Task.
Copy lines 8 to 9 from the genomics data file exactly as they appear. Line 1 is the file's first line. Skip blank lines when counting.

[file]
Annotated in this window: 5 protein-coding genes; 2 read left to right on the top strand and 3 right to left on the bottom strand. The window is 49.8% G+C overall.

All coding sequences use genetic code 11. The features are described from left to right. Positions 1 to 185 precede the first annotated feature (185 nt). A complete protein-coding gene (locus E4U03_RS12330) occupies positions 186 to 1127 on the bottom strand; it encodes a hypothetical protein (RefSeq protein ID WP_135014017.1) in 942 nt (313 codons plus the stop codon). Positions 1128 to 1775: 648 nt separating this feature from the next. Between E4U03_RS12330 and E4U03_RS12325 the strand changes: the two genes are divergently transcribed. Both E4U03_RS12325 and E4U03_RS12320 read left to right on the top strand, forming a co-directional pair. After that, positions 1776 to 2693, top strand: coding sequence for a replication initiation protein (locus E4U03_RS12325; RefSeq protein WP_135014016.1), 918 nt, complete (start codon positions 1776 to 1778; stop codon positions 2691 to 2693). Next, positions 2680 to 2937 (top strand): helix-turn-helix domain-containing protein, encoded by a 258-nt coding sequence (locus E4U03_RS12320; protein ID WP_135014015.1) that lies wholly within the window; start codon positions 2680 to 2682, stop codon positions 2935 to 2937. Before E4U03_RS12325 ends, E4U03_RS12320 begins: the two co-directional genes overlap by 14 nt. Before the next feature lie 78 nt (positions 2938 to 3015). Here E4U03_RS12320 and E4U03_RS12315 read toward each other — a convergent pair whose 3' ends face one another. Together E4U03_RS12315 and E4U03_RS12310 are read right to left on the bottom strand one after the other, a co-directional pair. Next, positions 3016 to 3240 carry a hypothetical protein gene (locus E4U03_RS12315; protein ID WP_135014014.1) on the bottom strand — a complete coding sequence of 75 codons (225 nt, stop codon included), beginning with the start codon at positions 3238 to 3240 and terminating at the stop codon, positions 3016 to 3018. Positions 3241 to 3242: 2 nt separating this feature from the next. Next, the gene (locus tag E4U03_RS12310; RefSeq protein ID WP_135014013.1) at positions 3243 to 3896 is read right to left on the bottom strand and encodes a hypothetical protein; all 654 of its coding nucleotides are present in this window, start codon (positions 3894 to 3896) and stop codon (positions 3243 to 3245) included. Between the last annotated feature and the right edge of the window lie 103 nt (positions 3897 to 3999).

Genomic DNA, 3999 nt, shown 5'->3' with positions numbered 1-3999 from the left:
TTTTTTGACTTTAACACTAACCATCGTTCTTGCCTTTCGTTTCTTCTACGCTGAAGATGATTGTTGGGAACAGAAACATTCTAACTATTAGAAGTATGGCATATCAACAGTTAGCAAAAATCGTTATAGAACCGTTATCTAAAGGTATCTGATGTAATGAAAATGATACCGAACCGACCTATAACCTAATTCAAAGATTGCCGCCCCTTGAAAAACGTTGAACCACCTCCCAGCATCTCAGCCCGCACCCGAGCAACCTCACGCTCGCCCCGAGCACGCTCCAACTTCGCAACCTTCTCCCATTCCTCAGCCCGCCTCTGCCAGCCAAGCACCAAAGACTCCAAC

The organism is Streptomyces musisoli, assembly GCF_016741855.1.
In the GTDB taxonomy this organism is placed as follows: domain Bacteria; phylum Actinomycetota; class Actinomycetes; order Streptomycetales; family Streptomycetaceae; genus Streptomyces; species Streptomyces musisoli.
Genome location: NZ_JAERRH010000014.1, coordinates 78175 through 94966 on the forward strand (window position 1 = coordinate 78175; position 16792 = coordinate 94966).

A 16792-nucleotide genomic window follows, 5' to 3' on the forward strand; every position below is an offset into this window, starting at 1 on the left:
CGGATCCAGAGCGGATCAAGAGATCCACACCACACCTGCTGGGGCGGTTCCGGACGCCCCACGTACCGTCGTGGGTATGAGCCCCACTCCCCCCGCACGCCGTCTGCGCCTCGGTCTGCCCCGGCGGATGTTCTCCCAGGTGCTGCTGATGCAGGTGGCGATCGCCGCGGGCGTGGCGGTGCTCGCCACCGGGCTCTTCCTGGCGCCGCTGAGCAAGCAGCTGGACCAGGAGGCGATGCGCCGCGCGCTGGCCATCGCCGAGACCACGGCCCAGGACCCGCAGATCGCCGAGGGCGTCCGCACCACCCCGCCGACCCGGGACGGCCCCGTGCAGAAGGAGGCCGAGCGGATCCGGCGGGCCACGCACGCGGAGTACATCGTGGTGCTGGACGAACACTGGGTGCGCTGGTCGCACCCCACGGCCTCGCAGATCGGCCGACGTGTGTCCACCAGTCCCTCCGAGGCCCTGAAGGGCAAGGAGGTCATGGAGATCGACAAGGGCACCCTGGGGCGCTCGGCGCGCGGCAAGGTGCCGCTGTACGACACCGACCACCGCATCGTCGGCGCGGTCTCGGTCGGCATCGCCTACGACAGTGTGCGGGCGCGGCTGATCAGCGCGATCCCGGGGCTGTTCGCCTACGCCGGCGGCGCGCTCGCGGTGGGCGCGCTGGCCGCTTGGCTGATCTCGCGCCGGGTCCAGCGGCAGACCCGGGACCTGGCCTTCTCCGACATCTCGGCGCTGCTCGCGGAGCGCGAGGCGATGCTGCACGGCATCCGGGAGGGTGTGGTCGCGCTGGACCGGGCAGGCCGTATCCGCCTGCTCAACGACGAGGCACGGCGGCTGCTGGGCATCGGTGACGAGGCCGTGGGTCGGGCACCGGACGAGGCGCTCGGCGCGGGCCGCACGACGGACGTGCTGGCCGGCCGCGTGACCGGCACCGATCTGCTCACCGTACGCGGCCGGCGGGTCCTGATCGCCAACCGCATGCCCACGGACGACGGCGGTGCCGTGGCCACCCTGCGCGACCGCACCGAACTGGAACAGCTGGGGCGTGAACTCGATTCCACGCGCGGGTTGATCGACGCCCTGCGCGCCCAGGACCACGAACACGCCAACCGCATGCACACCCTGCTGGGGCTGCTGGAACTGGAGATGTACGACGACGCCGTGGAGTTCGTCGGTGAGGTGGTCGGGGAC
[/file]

A 16792-nucleotide genomic window follows, 5' to 3' on the forward strand; every position below is an offset into this window, starting at 1 on the left:
CGGATCCAGAGCGGATCAAGAGATCCACACCACACCTGCTGGGGCGGTTCCGGACGCCCCACGTACCGTCGTGGGTATGAGCCCCACTCCCCCCGCACGCCGTCTGCGCCTCGGTCTGCCCCGGCGGATGTTCTCCCAGGTGCTGCTGATGCAGGTGGCGATCGCCGCGGGCGTGGCGGTGCTCGCCACCGGGCTCTTCCTGGCGCCGCTGAGCAAGCAGCTGGACCAGGAGGCGATGCGCCGCGCGCTGGCCATCGCCGAGACCACGGCCCAGGACCCGCAGATCGCCGAGGGCGTCCGCACCACCCCGCCGACCCGGGACGGCCCCGTGCAGAAGGAGGCCGAGCGGATCCGGCGGGCCACGCACGCGGAGTACATCGTGGTGCTGGACGAACACTGGGTGCGCTGGTCGCACCCCACGGCCTCGCAGATCGGCCGACGTGTGTCCACCAGTCCCTCCGAGGCCCTGAAGGGCAAGGAGGTCATGGAGATCGACAAGGGCACCCTGGGGCGCTCGGCGCGCGGCAAGGTGCCGCTGTACGACACCGACCACCGCATCGTCGGCGCGGTCTCGGTCGGCATCGCCTACGACAGTGTGCGGGCGCGGCTGATCAGCGCGATCCCGGGGCTGTTCGCCTACGCCGGCGGCGCGCTCGCGGTGGGCGCGCTGGCCGCTTGGCTGATCTCGCGCCGGGTCCAGCGGCAGACCCGGGACCTGGCCTTCTCCGACATCTCGGCGCTGCTCGCGGAGCGCGAGGCGATGCTGCACGGCATCCGGGAGGGTGTGGTCGCGCTGGACCGGGCAGGCCGTATCCGCCTGCTCAACGACGAGGCACGGCGGCTGCTGGGCATCGGTGACGAGGCCGTGGGTCGGGCACCGGACGAGGCGCTCGGCGCGGGCCGCACGACGGACGTGCTGGCCGGCCGCGTGACCGGCACCGATCTGCTCACCGTACGCGGCCGGCGGGTCCTGATCGCCAACCGCATGCCCACGGACGACGGCGGTGCCGTGGCCACCCTGCGCGACCGCACCGAACTGGAACAGCTGGGGCGTGAACTCGATTCCACGCGCGGGTTGATCGACGCCCTGCGCGCCCAGGACCACGAACACGCCAACCGCATGCACACCCTGCTGGGGCTGCTGGAACTGGAGATGTACGACGACGCCGTGGAGTTCGTCGGTGAGGTGGTCGGGGAC